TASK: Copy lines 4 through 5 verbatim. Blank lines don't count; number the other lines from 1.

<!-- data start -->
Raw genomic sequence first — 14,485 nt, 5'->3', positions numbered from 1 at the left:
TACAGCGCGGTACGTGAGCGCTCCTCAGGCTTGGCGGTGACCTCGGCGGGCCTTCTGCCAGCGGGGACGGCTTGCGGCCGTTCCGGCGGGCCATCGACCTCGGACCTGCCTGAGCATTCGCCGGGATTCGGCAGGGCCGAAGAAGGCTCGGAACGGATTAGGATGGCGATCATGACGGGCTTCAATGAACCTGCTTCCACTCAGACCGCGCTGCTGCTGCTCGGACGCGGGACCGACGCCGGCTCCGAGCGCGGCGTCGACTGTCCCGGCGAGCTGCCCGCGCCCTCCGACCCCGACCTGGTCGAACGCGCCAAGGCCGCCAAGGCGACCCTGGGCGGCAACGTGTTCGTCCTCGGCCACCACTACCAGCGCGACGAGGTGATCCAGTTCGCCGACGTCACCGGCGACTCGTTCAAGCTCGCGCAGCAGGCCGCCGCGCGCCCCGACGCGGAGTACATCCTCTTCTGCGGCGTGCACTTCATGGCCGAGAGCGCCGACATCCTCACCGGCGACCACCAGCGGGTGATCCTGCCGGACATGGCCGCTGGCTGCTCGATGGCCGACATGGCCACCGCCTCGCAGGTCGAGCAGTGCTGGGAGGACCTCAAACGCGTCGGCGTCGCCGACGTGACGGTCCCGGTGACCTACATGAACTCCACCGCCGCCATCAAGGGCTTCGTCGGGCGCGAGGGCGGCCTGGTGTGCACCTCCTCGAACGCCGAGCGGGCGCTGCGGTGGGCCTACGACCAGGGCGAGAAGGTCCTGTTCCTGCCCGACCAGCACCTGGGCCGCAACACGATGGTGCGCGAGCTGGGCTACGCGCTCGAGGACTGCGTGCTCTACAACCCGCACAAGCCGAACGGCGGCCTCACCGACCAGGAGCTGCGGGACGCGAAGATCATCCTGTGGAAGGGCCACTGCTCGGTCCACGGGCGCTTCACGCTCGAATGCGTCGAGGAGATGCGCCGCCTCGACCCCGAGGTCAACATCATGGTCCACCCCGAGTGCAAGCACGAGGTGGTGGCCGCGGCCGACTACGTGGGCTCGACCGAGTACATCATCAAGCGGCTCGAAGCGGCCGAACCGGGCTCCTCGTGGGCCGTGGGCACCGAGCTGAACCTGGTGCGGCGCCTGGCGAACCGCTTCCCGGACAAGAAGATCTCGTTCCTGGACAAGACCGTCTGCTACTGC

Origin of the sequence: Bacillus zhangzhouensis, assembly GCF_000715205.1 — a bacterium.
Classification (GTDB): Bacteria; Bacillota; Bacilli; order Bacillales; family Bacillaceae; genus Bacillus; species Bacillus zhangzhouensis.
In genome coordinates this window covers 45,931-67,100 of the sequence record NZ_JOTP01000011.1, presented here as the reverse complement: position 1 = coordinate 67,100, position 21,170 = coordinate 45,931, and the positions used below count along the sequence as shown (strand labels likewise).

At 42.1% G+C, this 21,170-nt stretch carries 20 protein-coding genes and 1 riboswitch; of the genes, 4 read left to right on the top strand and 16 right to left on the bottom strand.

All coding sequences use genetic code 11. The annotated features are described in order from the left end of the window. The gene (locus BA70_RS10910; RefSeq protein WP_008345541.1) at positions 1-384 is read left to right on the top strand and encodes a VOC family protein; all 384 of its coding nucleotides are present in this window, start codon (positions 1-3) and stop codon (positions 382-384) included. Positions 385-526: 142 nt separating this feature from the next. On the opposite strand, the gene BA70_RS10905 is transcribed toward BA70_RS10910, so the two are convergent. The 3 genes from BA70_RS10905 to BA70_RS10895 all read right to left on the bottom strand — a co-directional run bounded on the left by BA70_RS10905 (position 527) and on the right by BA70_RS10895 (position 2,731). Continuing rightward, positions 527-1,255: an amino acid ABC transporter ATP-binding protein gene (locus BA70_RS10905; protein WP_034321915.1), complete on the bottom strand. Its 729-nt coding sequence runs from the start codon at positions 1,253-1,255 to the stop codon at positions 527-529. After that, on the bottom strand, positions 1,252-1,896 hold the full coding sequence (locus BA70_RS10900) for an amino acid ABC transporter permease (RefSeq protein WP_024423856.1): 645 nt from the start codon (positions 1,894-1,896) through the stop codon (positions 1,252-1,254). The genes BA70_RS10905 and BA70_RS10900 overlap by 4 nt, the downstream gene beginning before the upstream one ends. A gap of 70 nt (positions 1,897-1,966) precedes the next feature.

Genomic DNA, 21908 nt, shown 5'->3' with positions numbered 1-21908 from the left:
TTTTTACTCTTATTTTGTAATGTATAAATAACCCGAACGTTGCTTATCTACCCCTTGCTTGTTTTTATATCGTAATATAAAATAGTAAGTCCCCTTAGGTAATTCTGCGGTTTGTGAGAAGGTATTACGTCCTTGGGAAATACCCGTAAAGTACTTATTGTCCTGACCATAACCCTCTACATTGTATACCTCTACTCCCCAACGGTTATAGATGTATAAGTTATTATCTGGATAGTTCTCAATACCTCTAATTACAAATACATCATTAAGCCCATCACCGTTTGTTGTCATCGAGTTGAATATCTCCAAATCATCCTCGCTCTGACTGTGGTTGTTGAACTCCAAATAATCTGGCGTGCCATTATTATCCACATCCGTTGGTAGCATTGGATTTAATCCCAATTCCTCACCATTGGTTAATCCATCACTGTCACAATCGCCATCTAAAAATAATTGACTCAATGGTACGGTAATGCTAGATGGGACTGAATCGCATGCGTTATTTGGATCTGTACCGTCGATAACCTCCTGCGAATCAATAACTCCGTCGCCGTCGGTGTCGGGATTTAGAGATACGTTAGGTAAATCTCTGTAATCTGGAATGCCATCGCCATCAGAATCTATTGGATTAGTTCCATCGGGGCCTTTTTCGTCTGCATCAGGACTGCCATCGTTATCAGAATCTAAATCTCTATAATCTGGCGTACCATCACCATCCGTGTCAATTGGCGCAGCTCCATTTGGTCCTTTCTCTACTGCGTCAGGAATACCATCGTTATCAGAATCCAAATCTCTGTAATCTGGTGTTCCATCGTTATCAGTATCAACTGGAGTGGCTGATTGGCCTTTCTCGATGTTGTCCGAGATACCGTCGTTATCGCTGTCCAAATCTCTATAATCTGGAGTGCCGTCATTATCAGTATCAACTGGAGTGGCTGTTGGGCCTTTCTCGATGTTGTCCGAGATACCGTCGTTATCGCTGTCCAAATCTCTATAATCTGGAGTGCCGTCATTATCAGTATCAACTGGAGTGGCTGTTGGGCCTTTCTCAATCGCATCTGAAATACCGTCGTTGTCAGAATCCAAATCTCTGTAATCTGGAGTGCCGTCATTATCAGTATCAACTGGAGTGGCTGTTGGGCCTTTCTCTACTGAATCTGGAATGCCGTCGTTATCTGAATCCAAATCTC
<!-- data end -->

Classification (GTDB): Bacteria; Bacillota; Bacilli; order Bacillales; family Bacillaceae; genus Bacillus; species Bacillus zhangzhouensis.
In genome coordinates this window covers 45,931-67,100 of the sequence record NZ_JOTP01000011.1, presented here as the reverse complement: position 1 = coordinate 67,100, position 21,170 = coordinate 45,931, and the positions used below count along the sequence as shown (strand labels likewise).